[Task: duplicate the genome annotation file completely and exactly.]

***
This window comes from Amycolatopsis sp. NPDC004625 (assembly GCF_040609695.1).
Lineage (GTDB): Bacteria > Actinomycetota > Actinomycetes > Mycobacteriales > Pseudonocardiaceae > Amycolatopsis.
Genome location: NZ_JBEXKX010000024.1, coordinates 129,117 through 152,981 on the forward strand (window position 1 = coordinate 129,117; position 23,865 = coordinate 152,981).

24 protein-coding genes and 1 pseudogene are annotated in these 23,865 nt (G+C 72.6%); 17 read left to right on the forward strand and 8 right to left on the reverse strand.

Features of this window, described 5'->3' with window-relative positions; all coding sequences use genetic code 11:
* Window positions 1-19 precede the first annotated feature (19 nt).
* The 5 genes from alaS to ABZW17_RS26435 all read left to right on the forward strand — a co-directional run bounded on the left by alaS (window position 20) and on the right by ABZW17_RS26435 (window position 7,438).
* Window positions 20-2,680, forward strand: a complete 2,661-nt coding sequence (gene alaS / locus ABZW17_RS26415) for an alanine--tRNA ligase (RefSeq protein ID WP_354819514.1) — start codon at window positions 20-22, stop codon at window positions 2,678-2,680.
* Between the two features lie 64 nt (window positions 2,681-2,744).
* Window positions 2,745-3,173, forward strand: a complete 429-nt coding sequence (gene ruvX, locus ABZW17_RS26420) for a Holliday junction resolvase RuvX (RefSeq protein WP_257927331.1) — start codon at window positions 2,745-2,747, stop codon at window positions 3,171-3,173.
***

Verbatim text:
This window comes from Amycolatopsis sp. NPDC004625 (assembly GCF_040609695.1).
Lineage (GTDB): Bacteria > Actinomycetota > Actinomycetes > Mycobacteriales > Pseudonocardiaceae > Amycolatopsis.
Genome location: NZ_JBEXKX010000024.1, coordinates 129,117 through 152,981 on the forward strand (window position 1 = coordinate 129,117; position 23,865 = coordinate 152,981).

24 protein-coding genes and 1 pseudogene are annotated in these 23,865 nt (G+C 72.6%); 17 read left to right on the forward strand and 8 right to left on the reverse strand.

Features of this window, described 5'->3' with window-relative positions; all coding sequences use genetic code 11:
* Window positions 1-19 precede the first annotated feature (19 nt).
* The 5 genes from alaS to ABZW17_RS26435 all read left to right on the forward strand — a co-directional run bounded on the left by alaS (window position 20) and on the right by ABZW17_RS26435 (window position 7,438).
* Window positions 20-2,680, forward strand: a complete 2,661-nt coding sequence (gene alaS / locus ABZW17_RS26415) for an alanine--tRNA ligase (RefSeq protein ID WP_354819514.1) — start codon at window positions 20-22, stop codon at window positions 2,678-2,680.
* Between the two features lie 64 nt (window positions 2,681-2,744).
* Window positions 2,745-3,173, forward strand: a complete 429-nt coding sequence (gene ruvX, locus ABZW17_RS26420) for a Holliday junction resolvase RuvX (RefSeq protein WP_257927331.1) — start codon at window positions 2,745-2,747, stop codon at window positions 3,171-3,173.